Refugees Are At Terrifyingly High Risk Of Developing Psychotic Disorders, Study Says

The traumatic refugee experience can cause high rates of schizophrenia, among other mental health disorders like depression and PTSD.

17/03/2016 3:51 AM AEDT | Updated 17/03/2016 3:51 AM AEDT

As if fleeing one's war-ravaged home and searching for a new one wasn't traumatic enough, new research suggests that refugees are at an elevated risk of developing schizophrenia and other psychotic disorders.

In Sweden, where the research took place, refugees are 66 percent more likely to experience schizophrenia and certain other disorders than non-refugee migrants from the same region, and 3.6 times more likely than Swedish-born people, according to a study published Tuesday in the medical journal BMJ Open. Non-refugee migrants were almost twice as likely to experience schizophrenia and other disorders as Swedish-born people. 

"Schizophrenia and other psychotic disorders lead to lifelong health and social adversities, culminating in a reduction in life expectancy of 10-25 years," the study notes.

Researchers from University College London and the Department of Public Health Sciences at Sweden's Karolinska Institutet looked at population registration data for more than 1.3 million people in Sweden born after 1984. They divided the research into three categories of people -- refugees; non-refugees who migrated to Sweden; and people born to two Swedish parents.

Up to 14,000 people are currently stranded in a makeshift refugee camp on the outskirts of Idomeni, Greece, near the border with Macedonia.

The risk of schizophrenia and other non-affective psychotic disorders was greatest for people from sub-Saharan Africa and second-greatest for people from the Middle East. The trend was more pronounced among men than women.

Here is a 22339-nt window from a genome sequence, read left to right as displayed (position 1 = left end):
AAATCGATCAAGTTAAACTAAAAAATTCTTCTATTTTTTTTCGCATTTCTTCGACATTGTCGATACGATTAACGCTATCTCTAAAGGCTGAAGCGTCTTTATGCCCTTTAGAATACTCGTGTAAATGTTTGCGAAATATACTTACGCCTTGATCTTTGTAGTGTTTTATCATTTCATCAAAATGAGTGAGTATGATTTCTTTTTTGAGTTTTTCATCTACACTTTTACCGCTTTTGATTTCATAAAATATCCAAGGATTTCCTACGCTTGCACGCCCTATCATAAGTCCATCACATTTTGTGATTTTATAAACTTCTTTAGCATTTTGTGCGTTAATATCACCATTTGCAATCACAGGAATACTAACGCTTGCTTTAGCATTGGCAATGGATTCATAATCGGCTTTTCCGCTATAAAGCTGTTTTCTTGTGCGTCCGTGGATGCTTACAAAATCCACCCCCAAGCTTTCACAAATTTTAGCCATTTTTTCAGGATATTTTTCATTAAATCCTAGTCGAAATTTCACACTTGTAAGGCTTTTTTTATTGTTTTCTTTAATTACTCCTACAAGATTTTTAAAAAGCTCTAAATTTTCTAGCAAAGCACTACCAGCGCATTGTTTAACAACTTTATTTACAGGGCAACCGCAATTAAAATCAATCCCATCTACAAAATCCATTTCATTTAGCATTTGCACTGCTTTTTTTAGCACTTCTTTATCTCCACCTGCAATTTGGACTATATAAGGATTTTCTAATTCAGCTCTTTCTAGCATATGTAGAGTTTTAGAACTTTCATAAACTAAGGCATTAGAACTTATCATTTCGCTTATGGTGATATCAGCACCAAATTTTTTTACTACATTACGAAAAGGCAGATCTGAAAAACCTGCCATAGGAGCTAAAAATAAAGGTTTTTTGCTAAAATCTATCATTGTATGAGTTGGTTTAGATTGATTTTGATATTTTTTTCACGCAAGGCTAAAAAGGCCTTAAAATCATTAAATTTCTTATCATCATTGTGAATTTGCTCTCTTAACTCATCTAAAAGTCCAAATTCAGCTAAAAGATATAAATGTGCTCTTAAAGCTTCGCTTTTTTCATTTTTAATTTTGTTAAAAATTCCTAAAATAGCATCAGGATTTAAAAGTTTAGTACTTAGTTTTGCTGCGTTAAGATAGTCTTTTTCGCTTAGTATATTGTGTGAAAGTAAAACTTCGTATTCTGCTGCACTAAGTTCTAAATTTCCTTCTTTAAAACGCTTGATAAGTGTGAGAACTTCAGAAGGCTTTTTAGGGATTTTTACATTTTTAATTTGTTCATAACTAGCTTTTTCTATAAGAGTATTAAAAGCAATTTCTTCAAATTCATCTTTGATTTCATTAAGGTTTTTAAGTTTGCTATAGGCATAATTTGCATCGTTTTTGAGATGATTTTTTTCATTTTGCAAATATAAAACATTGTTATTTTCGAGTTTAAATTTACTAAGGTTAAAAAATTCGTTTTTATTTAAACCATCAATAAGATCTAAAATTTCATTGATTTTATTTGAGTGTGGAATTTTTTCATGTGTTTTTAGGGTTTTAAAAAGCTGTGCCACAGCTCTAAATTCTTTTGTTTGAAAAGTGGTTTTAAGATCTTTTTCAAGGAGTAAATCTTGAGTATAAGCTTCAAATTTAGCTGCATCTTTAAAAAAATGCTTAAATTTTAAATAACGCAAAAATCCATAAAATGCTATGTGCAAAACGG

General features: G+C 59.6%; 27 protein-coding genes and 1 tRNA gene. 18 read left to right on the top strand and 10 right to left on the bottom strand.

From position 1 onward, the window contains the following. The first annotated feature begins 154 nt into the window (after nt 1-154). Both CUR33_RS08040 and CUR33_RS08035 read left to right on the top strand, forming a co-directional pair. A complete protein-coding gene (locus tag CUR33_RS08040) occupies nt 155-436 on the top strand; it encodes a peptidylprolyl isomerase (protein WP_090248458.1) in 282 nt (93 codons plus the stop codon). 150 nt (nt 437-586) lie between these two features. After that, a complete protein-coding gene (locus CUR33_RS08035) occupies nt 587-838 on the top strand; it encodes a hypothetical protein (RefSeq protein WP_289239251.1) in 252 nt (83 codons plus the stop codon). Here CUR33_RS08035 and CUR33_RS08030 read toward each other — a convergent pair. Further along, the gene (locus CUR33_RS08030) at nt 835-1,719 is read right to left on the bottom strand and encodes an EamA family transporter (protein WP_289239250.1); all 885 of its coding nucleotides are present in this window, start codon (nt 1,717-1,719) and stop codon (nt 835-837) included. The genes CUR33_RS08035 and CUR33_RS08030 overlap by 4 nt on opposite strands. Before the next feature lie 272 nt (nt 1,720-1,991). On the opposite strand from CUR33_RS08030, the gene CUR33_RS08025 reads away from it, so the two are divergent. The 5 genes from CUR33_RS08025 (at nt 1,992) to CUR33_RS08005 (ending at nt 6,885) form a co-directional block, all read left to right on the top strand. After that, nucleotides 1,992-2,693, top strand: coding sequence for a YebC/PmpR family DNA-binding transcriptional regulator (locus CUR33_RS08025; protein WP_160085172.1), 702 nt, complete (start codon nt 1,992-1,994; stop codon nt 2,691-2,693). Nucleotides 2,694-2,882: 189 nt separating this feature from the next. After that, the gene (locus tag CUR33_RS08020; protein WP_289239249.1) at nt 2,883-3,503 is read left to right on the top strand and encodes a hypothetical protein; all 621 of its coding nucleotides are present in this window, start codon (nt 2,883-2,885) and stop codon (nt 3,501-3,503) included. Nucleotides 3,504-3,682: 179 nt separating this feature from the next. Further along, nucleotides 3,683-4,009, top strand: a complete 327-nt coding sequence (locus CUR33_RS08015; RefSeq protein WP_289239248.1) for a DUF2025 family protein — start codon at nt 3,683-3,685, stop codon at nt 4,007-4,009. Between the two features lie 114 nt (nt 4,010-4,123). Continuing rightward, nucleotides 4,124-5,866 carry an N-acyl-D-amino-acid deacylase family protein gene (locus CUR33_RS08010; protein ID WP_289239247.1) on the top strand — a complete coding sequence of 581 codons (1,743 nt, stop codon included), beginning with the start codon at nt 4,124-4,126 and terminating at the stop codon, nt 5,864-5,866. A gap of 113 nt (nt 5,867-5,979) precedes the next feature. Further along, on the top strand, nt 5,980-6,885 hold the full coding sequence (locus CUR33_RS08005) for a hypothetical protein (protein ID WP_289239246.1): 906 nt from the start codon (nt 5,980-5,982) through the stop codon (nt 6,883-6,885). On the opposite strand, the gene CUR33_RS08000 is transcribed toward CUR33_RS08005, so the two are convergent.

Though the data on children is limited, said James Kirkbride, a co-author of the study, people who migrate earlier in life may be more likely to experience psychosis. He also suspected that difficulties in the resettlement process could exacerbate these effects, though further study is needed to confirm this.

The study has major implications for how mental health practitioners should prepare to help the growing numbers of refugees in their countries, Kirkbride said. They "should be aware of this additional psychiatric vulnerability on top of the range of other social, physical and mental health needs of these vulnerable groups," he said.

Sweden accepts the largest number of refugees per capita of any European country and received more than 160,000 asylum applications last year.

More than 1 million refugees entered Europe last year, a number that's expected to grow in 2016. In the first two months of this year, around 130,000 people arrived in Europe -- about the same number of people who arrived in the first six months of 2015.

Insight into the risk of psychosis in refugee populations has thus far been limited, although extensive research has linked other mental health issues, like post-traumatic stress disorder and depression, to the refugee experience.

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